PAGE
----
Mechanobiology: what makes bacterial pathogens so stiff?

Bacteria are surrounded by mechanically rigid cell envelopes, which play important roles in controlling cellular processes like growth, division, adhesion as well as resistance to drugs and environmental stresses. In the prototypical pathogen Escherichia coli, it has long been believed that peptidoglycan was the only biopolymer that conveys mechanical strength to the cell envelope. However, in a study published in Nature Communications, the teams of Yves Dufrêne and Jean-François Collet (WELBIO investigator) at the UCLouvain have identified the key roles of the lipoprotein Lpp in defining the E. coli cell envelope mechanics, using state-of-the-art nanoimaging techniques combined with genetic manipulation. They discovered that Lpp has a dual function, by covalently connecting peptidoglycan to the outermost cellular membrane and by precisely tuning the size of the periplasmic space. The researchers also found that Lpp-dependent cell mechanics has a major impact on antibiotic sensitivity, functional mutations in the protein increasing drastically the efficacy of vancomycin. This study, funded by the Excellence of Science (EOS), WELBIO and ERC fundings, demonstrates the power of coupling nanotechnology and molecular biology methods for understanding the molecular details behind bacterial stiffness, and for linking cellular mechanics to function, a grand challenge in current mechanobiology. The results show promise for the design of innovative antibacterial drugs targeting the molecular machineries that stabilize the cell envelope.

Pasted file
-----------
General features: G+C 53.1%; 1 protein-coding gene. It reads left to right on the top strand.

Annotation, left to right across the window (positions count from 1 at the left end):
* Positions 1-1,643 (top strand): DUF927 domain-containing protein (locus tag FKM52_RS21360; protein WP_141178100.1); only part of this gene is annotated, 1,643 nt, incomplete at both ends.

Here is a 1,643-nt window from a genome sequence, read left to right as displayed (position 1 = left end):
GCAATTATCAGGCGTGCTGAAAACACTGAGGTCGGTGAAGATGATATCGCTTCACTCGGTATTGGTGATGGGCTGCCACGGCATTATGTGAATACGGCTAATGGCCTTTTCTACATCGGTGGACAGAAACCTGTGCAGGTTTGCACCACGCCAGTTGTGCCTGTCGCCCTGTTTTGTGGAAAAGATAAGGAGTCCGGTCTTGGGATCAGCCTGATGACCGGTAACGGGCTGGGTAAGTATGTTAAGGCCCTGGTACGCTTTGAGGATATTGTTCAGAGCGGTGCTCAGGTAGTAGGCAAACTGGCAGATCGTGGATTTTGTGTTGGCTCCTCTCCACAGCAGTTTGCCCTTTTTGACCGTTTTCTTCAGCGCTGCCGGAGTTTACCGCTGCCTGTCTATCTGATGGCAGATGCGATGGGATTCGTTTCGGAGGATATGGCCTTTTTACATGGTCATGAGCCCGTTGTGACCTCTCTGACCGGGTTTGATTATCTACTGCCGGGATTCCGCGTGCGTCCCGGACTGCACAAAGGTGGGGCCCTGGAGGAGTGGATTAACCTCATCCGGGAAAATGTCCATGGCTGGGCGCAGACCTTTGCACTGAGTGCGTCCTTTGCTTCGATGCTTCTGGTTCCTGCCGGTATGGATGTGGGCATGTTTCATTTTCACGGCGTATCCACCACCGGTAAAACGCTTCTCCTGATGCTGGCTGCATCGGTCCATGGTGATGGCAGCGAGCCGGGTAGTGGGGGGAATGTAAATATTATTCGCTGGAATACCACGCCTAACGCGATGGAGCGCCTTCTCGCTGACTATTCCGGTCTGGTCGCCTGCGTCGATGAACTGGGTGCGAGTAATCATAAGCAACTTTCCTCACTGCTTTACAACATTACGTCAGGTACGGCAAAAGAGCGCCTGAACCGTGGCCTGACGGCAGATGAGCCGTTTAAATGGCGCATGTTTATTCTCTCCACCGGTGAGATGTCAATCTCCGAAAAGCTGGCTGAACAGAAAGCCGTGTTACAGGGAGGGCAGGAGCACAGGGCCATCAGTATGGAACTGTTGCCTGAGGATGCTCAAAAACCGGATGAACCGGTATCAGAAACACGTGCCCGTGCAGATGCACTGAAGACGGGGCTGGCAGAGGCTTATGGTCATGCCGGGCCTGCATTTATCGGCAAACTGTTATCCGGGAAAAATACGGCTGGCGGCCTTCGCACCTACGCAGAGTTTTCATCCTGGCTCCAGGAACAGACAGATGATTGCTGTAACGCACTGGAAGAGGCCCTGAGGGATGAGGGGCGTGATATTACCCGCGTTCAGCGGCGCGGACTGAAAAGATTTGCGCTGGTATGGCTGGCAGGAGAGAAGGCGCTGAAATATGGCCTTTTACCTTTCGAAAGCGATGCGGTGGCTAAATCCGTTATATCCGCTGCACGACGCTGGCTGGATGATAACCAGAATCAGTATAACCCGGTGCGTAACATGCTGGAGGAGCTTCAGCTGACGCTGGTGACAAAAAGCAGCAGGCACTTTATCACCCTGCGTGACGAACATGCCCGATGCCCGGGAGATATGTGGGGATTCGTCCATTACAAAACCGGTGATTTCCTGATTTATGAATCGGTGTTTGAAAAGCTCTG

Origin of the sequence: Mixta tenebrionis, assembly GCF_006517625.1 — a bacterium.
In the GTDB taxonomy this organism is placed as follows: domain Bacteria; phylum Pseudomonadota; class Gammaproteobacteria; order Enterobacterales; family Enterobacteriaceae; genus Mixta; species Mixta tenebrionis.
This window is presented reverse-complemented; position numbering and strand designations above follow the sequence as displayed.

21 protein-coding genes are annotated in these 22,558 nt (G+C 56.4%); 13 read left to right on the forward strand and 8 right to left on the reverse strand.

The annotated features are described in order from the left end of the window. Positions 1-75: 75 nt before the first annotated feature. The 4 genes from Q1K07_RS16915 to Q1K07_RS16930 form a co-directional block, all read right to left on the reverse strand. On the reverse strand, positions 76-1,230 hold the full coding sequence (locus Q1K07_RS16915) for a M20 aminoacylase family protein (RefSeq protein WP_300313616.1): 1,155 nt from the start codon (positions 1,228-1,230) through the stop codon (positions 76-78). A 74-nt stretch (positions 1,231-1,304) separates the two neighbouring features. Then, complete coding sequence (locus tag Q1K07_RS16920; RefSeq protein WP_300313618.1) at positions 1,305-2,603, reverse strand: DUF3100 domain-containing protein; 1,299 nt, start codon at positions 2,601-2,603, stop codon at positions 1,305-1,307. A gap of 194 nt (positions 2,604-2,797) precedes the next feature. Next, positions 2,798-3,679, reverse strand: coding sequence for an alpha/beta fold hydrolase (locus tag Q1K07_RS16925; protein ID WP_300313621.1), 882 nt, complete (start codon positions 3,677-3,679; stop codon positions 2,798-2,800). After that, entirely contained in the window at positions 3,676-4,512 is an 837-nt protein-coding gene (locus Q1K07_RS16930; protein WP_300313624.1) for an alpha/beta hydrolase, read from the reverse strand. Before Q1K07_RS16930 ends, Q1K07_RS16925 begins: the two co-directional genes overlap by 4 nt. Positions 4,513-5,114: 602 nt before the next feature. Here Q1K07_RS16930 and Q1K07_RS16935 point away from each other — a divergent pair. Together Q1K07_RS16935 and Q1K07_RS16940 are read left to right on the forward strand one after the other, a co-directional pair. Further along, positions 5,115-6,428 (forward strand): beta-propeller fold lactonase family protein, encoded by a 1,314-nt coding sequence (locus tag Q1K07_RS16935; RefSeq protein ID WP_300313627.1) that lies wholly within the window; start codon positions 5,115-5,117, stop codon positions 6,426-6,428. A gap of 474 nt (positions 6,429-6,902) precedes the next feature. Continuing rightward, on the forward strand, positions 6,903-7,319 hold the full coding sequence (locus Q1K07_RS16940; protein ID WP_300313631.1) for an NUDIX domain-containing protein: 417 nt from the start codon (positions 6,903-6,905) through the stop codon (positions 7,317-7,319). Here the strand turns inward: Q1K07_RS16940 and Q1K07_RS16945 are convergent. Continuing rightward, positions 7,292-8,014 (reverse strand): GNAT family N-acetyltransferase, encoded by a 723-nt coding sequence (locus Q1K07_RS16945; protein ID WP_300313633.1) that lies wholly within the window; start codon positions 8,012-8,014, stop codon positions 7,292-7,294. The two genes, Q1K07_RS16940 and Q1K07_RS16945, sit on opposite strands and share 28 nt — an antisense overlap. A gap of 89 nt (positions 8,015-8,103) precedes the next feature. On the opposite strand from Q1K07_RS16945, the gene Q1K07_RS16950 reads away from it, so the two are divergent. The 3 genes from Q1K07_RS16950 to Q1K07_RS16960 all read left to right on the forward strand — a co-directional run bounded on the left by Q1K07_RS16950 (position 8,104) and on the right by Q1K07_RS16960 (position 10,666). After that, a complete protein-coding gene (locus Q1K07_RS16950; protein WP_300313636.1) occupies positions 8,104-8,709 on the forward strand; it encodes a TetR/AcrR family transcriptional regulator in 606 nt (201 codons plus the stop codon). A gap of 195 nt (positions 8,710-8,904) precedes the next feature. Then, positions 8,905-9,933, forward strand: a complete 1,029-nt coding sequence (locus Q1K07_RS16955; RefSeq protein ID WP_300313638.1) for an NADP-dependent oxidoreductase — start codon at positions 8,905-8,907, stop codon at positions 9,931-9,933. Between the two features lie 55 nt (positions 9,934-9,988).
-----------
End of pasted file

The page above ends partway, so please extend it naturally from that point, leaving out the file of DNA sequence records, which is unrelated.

See the Nature Microbiology blog for more details.
See Daily Science.

Published on April 15, 2020